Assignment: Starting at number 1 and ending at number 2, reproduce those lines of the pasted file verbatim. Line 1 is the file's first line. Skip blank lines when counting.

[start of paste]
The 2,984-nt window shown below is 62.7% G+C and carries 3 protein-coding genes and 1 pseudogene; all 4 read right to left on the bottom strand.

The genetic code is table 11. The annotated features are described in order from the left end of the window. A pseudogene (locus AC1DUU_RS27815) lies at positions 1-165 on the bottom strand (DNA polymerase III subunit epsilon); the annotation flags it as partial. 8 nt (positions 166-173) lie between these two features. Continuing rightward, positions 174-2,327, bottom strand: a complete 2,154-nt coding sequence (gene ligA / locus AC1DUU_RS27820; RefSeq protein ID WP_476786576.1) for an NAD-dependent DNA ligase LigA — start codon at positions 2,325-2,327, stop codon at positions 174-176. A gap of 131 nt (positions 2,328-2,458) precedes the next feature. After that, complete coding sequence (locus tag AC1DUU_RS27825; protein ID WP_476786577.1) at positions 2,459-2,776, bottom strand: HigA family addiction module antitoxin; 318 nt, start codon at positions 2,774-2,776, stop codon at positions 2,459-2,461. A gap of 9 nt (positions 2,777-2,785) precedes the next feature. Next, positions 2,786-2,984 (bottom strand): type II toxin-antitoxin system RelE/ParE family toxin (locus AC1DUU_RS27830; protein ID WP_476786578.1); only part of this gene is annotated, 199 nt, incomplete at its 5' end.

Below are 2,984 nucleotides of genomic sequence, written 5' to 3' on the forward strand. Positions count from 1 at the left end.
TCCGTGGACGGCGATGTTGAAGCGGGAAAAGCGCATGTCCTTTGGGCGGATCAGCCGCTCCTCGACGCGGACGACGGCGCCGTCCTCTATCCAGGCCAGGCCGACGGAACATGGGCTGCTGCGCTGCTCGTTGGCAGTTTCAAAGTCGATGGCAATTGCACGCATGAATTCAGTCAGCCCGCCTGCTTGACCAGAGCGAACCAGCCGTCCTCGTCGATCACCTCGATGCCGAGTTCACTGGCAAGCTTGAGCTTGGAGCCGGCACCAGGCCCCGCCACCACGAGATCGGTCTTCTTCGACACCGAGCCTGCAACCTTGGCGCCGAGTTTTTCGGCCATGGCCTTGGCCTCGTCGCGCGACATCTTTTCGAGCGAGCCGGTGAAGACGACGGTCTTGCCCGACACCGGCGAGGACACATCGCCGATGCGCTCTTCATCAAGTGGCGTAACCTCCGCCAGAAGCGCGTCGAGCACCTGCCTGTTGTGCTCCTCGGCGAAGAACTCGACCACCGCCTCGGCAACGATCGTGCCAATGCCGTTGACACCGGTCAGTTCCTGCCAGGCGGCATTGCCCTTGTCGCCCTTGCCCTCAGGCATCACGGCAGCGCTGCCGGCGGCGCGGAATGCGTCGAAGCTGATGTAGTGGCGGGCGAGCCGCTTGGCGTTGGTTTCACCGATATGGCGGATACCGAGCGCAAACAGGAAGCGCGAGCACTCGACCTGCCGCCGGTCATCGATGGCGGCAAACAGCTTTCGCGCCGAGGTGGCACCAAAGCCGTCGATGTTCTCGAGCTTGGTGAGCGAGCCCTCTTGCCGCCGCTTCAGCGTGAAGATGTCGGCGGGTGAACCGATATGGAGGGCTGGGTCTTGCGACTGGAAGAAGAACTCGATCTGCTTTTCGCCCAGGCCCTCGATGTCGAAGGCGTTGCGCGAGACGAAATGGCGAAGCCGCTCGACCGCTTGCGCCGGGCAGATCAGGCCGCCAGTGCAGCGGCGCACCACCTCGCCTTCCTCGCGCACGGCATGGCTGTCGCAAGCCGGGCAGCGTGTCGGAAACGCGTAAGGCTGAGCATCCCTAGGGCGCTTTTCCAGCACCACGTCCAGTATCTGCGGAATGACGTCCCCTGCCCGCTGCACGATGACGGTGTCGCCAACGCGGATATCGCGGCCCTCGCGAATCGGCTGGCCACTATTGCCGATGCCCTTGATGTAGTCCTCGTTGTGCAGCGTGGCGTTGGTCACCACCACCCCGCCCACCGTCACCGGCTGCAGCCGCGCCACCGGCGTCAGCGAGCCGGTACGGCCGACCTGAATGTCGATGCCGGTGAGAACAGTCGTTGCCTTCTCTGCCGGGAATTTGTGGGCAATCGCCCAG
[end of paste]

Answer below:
The 2,984-nt window shown below is 62.7% G+C and carries 3 protein-coding genes and 1 pseudogene; all 4 read right to left on the bottom strand.

The genetic code is table 11. The annotated features are described in order from the left end of the window. A pseudogene (locus AC1DUU_RS27815) lies at positions 1-165 on the bottom strand (DNA polymerase III subunit epsilon); the annotation flags it as partial. 8 nt (positions 166-173) lie between these two features. Continuing rightward, positions 174-2,327, bottom strand: a complete 2,154-nt coding sequence (gene ligA / locus AC1DUU_RS27820; RefSeq protein ID WP_476786576.1) for an NAD-dependent DNA ligase LigA — start codon at positions 2,325-2,327, stop codon at positions 174-176. A gap of 131 nt (positions 2,328-2,458) precedes the next feature. After that, complete coding sequence (locus tag AC1DUU_RS27825; protein ID WP_476786577.1) at positions 2,459-2,776, bottom strand: HigA family addiction module antitoxin; 318 nt, start codon at positions 2,774-2,776, stop codon at positions 2,459-2,461. A gap of 9 nt (positions 2,777-2,785) precedes the next feature. Next, positions 2,786-2,984 (bottom strand): type II toxin-antitoxin system RelE/ParE family toxin (locus AC1DUU_RS27830; protein ID WP_476786578.1); only part of this gene is annotated, 199 nt, incomplete at its 5' end.